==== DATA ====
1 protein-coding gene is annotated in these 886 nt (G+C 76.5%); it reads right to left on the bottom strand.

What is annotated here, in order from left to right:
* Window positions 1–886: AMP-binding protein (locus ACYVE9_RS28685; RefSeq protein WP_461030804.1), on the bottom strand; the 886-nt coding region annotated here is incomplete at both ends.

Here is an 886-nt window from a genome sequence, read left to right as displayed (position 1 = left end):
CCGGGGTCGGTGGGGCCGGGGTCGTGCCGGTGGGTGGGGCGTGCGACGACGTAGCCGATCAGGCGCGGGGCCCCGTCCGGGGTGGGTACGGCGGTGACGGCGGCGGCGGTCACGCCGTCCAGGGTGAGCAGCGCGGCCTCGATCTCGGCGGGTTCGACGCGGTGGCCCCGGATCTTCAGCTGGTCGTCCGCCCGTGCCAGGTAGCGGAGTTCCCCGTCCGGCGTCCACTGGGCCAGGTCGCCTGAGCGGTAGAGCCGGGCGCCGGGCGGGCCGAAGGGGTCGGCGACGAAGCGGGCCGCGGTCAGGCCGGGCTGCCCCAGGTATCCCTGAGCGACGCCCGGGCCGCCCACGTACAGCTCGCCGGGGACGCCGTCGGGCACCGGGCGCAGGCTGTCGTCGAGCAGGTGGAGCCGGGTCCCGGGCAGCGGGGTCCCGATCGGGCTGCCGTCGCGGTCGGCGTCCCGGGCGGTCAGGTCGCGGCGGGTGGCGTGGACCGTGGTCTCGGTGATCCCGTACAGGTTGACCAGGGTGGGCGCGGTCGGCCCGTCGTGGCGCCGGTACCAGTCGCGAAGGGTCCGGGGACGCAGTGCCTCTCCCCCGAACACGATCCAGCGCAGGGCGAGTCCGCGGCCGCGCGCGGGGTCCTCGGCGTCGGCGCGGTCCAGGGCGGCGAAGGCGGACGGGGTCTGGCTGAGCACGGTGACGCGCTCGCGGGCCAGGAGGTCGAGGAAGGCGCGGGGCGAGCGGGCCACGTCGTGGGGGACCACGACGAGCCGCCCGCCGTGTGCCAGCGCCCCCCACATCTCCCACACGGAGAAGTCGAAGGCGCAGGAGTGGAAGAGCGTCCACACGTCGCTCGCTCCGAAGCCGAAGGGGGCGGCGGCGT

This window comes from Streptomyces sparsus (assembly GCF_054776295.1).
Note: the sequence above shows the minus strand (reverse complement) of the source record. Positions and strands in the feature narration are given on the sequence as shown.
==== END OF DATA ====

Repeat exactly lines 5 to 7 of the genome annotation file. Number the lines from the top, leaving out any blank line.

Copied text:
CCGGGGTCGGTGGGGCCGGGGTCGTGCCGGTGGGTGGGGCGTGCGACGACGTAGCCGATCAGGCGCGGGGCCCCGTCCGGGGTGGGTACGGCGGTGACGGCGGCGGCGGTCACGCCGTCCAGGGTGAGCAGCGCGGCCTCGATCTCGGCGGGTTCGACGCGGTGGCCCCGGATCTTCAGCTGGTCGTCCGCCCGTGCCAGGTAGCGGAGTTCCCCGTCCGGCGTCCACTGGGCCAGGTCGCCTGAGCGGTAGAGCCGGGCGCCGGGCGGGCCGAAGGGGTCGGCGACGAAGCGGGCCGCGGTCAGGCCGGGCTGCCCCAGGTATCCCTGAGCGACGCCCGGGCCGCCCACGTACAGCTCGCCGGGGACGCCGTCGGGCACCGGGCGCAGGCTGTCGTCGAGCAGGTGGAGCCGGGTCCCGGGCAGCGGGGTCCCGATCGGGCTGCCGTCGCGGTCGGCGTCCCGGGCGGTCAGGTCGCGGCGGGTGGCGTGGACCGTGGTCTCGGTGATCCCGTACAGGTTGACCAGGGTGGGCGCGGTCGGCCCGTCGTGGCGCCGGTACCAGTCGCGAAGGGTCCGGGGACGCAGTGCCTCTCCCCCGAACACGATCCAGCGCAGGGCGAGTCCGCGGCCGCGCGCGGGGTCCTCGGCGTCGGCGCGGTCCAGGGCGGCGAAGGCGGACGGGGTCTGGCTGAGCACGGTGACGCGCTCGCGGGCCAGGAGGTCGAGGAAGGCGCGGGGCGAGCGGGCCACGTCGTGGGGGACCACGACGAGCCGCCCGCCGTGTGCCAGCGCCCCCCACATCTCCCACACGGAGAAGTCGAAGGCGCAGGAGTGGAAGAGCGTCCACACGTCGCTCGCTCCGAAGCCGAAGGGGGCGGCGGCGT

This window comes from Streptomyces sparsus (assembly GCF_054776295.1).
Note: the sequence above shows the minus strand (reverse complement) of the source record. Positions and strands in the feature narration are given on the sequence as shown.